Interestingly, a single flumazenil dose can reverse the anticonvulsant tolerance after chronic benzodiazepine exposure.108,109 The mechanisms of how flumazenil completely reverses the allosteric uncoupling of benzodiazepine and GABA are unclear. Flumazenil appears to be capable of yielding opposite downstream mechanisms of benzodiazepine agonists, and actually upregulate benzodiazepine binding and GABAergic chloride uptake.110 Similar results have been observed in clinics, where flumazenil was able to reverse tolerance of daily clonazepam in users with partial seizures, who have been taking the medication for over a year.111,112
Benzodiazepine uncoupling recovers after 2 days of abstinence in rats, and only happens after repeated administration.113 This correlates with previously mentioned human clinical data in terms of the quick adaptations to benzodiazepine’s anticonvulsant tolerance. Because about one third of all postsynaptic GABAA receptors are continuously activated, uncoupling might impact continual GABA transmission, which could also contribute to withdrawal.114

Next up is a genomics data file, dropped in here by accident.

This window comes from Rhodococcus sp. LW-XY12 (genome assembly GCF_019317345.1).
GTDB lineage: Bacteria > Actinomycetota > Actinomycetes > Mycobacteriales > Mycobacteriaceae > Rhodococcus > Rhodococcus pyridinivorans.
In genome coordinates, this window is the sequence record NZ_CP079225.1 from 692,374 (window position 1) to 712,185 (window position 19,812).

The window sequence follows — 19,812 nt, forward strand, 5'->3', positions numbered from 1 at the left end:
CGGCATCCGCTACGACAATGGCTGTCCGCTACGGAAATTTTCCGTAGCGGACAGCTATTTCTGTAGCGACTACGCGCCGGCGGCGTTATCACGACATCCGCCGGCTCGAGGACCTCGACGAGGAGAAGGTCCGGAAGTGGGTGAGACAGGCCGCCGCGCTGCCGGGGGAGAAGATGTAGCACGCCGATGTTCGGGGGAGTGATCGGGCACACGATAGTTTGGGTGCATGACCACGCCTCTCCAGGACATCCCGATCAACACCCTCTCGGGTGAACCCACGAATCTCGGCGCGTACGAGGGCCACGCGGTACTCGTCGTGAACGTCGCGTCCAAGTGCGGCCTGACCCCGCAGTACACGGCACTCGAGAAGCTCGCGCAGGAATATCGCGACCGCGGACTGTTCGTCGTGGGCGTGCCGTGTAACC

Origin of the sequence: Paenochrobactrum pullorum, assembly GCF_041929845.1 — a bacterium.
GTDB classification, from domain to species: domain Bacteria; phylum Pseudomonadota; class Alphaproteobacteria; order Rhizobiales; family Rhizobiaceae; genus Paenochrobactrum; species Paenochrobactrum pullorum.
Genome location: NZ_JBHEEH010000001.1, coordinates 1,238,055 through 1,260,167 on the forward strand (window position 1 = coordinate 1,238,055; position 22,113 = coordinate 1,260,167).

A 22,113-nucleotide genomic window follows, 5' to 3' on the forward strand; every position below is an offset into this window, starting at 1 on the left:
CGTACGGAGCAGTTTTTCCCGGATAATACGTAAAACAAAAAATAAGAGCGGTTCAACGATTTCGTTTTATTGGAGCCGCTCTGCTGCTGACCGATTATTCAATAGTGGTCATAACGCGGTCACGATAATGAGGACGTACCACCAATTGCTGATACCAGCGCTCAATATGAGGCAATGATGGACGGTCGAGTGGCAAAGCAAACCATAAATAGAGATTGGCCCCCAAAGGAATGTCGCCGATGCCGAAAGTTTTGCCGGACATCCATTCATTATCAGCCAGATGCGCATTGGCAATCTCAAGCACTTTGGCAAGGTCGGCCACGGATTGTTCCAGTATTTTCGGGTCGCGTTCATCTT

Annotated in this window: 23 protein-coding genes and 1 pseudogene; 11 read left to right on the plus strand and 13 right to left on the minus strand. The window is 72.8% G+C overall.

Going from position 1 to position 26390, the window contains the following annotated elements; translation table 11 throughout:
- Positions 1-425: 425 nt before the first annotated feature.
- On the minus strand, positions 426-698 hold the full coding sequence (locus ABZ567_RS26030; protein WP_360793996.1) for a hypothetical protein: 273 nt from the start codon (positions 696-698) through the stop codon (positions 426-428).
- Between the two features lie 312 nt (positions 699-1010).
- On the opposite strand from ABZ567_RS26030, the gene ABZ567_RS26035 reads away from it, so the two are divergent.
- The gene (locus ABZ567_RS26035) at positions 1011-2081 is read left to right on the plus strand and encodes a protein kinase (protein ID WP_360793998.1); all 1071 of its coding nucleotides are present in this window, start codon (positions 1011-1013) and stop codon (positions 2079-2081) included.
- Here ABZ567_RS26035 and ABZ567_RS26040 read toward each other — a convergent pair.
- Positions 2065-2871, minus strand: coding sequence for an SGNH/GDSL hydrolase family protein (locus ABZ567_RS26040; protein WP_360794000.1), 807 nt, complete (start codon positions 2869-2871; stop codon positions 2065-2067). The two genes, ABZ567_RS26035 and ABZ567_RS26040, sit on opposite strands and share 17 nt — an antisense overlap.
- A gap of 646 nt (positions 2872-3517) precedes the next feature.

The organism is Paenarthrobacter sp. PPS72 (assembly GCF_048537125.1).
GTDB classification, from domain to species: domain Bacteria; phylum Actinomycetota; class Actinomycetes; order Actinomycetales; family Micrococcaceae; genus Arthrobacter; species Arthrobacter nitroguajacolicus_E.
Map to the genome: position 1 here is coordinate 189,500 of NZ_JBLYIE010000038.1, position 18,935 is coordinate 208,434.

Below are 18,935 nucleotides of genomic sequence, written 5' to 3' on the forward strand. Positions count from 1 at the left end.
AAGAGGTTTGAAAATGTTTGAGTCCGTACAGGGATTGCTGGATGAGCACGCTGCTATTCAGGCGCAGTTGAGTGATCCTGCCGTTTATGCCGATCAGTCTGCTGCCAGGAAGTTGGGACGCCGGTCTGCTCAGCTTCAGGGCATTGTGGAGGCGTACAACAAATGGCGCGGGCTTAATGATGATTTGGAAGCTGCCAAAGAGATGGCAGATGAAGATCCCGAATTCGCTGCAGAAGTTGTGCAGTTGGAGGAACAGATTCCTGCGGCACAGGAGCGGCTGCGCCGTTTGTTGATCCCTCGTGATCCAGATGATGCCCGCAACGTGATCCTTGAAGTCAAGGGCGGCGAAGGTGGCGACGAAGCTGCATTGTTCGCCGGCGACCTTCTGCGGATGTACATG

In chick cortical neurons, benzodiazepine treatment leads to mild reductions of GABAA receptors on membrane surface; these missing receptors are discovered intracellularly and contribute around 7% of all GABAA receptors.115 Tehrani et al also demonstrated that these intracellular GABAA receptors located on clathrin-bound vesicles are uncoupled as benzodiazepine sites with reduced affinity and allosteric modulatory control over the receptor.116–118
Long-term benzodiazepine treatment caused a significant 83% increase in the number of GABAA receptors on clathrin-coated vesicles versus control. Although benzodiazepines are still able to bind at these sites, they produce no modulatory effect. The internalization also meant a 12% reduction of GABAA receptors located on synaptic membranes, as assessed by 3H-flunitrazepam after a 7-day benzodiazepine treatment.118
This internalization of GABAA receptors at the synaptic membrane possibly contributes to the tolerance of benzodiazepines. Although benzodiazepine agonists are able to bind to intracellular GABA receptors, they produce little or no allosteric modulation. A recent examination of benzodiazepine allosteric uncoupling has shown that benzodiazepine site internalization is part of the uncoupling mechanism.114 This finding is likely the observation of benzodiazepine sites located on clathrin vesicles.